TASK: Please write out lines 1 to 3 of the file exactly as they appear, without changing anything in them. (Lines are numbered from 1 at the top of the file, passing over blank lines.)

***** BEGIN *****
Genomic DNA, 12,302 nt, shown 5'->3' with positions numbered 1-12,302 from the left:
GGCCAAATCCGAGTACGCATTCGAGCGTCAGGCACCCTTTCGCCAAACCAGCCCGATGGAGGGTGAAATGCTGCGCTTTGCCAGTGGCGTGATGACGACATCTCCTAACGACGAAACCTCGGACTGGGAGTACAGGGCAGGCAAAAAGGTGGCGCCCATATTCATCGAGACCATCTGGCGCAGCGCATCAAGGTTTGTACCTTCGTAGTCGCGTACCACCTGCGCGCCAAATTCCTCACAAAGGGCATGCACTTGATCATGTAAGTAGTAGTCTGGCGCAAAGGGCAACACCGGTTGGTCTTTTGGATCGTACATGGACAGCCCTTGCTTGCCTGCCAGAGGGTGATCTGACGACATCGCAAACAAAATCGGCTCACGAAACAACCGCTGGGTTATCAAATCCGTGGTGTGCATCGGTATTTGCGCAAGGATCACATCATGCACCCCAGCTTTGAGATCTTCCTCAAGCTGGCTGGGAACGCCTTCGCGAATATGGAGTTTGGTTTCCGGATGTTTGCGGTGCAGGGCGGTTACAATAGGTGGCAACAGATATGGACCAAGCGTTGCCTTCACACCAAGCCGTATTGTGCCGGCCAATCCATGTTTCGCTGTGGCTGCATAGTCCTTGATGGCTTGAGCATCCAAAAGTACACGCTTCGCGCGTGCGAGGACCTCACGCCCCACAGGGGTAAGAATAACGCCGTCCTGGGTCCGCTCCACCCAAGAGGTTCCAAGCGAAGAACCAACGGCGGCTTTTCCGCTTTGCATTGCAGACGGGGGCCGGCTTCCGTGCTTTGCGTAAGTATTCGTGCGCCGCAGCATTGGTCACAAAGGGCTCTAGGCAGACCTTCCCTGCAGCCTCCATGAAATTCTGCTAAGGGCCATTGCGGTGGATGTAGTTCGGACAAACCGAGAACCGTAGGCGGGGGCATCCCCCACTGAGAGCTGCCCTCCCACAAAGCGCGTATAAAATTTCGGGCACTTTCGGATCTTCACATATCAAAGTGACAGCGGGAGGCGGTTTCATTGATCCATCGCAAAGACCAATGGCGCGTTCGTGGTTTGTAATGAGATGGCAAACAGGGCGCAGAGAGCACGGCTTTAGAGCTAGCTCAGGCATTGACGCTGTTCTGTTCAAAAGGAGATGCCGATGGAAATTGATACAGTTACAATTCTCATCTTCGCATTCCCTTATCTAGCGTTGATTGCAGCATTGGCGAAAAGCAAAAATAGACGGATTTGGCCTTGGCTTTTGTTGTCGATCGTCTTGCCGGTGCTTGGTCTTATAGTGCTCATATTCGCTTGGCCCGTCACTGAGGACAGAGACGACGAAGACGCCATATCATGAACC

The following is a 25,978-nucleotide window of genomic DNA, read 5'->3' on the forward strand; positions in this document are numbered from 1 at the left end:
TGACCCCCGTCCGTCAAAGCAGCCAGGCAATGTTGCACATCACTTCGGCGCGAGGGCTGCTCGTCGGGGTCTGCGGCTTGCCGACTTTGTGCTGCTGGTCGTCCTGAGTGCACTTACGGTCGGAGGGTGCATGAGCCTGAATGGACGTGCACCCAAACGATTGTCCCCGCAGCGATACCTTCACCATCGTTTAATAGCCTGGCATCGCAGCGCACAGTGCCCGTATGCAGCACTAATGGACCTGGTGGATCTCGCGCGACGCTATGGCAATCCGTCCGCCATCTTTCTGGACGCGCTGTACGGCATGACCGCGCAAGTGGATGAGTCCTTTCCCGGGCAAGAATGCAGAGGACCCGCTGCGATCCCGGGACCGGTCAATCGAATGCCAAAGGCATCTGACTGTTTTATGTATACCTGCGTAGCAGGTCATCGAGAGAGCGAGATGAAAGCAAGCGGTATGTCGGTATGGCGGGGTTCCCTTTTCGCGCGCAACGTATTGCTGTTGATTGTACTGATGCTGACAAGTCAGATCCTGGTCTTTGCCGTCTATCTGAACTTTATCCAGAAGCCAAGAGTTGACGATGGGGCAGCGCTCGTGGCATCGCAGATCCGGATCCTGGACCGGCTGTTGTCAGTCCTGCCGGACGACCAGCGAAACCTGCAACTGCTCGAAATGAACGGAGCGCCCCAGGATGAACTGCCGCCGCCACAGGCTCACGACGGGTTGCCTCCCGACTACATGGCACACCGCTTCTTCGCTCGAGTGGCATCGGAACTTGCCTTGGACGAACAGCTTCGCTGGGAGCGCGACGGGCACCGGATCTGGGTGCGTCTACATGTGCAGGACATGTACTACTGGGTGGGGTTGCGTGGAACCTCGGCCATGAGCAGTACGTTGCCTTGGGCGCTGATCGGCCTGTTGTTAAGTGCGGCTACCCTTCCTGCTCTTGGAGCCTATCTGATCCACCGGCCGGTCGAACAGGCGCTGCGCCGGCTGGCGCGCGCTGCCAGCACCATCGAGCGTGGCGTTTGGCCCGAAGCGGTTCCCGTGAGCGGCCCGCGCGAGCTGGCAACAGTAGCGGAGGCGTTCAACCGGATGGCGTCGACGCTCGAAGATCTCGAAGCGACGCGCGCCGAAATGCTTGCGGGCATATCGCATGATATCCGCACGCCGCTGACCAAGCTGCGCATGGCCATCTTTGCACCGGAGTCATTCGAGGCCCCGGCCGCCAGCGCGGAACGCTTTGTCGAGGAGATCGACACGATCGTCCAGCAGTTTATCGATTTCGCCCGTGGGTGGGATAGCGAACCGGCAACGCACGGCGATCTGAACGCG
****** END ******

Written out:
Genomic DNA, 12,302 nt, shown 5'->3' with positions numbered 1-12,302 from the left:
GGCCAAATCCGAGTACGCATTCGAGCGTCAGGCACCCTTTCGCCAAACCAGCCCGATGGAGGGTGAAATGCTGCGCTTTGCCAGTGGCGTGATGACGACATCTCCTAACGACGAAACCTCGGACTGGGAGTACAGGGCAGGCAAAAAGGTGGCGCCCATATTCATCGAGACCATCTGGCGCAGCGCATCAAGGTTTGTACCTTCGTAGTCGCGTACCACCTGCGCGCCAAATTCCTCACAAAGGGCATGCACTTGATCATGTAAGTAGTAGTCTGGCGCAAAGGGCAACACCGGTTGGTCTTTTGGATCGTACATGGACAGCCCTTGCTTGCCTGCCAGAGGGTGATCTGACGACATCGCAAACAAAATCGGCTCACGAAACAACCGCTGGGTTATCAAATCCGTGGTGTGCATCGGTATTTGCGCAAGGATCACATCATGCACCCCAGCTTTGAGATCTTCCTCAAGCTGGCTGGGAACGCCTTCGCGAATATGGAGTTTGGTTTCCGGATGTTTGCGGTGCAGGGCGGTTACAATAGGTGGCAACAGATATGGACCAAGCGTTGCCTTCACACCAAGCCGTATTGTGCCGGCCAATCCATGTTTCGCTGTGGCTGCATAGTCCTTGATGGCTTGAGCATCCAAAAGTACACGCTTCGCGCGTGCGAGGACCTCACGCCCCACAGGGGTAAGAATAACGCCGTCCTGGGTCCGCTCCACCCAAGAGGTTCCAAGCGAAGAACCAACGGCGGCTTTTCCGCTTTGCATTGCAGACGGGGGCCGGCTTCCGTGCTTTGCGTAAGTATTCGTGCGCCGCAGCATTGGTCACAAAGGGCTCTAGGCAGACCTTCCCTGCAGCCTCCATGAAATTCTGCTAAGGGCCATTGCGGTGGATGTAGTTCGGACAAACCGAGAACCGTAGGCGGGGGCATCCCCCACTGAGAGCTGCCCTCCCACAAAGCGCGTATAAAATTTCGGGCACTTTCGGATCTTCACATATCAAAGTGACAGCGGGAGGCGGTTTCATTGATCCATCGCAAAGACCAATGGCGCGTTCGTGGTTTGTAATGAGATGGCAAACAGGGCGCAGAGAGCACGGCTTTAGAGCTAGCTCAGGCATTGACGCTGTTCTGTTCAAAAGGAGATGCCGATGGAAATTGATACAGTTACAATTCTCATCTTCGCATTCCCTTATCTAGCGTTGATTGCAGCATTGGCGAAAAGCAAAAATAGACGGATTTGGCCTTGGCTTTTGTTGTCGATCGTCTTGCCGGTGCTTGGTCTTATAGTGCTCATATTCGCTTGGCCCGTCACTGAGGACAGAGACGACGAAGACGCCATATCATGAACC

The following is a 25,978-nucleotide window of genomic DNA, read 5'->3' on the forward strand; positions in this document are numbered from 1 at the left end: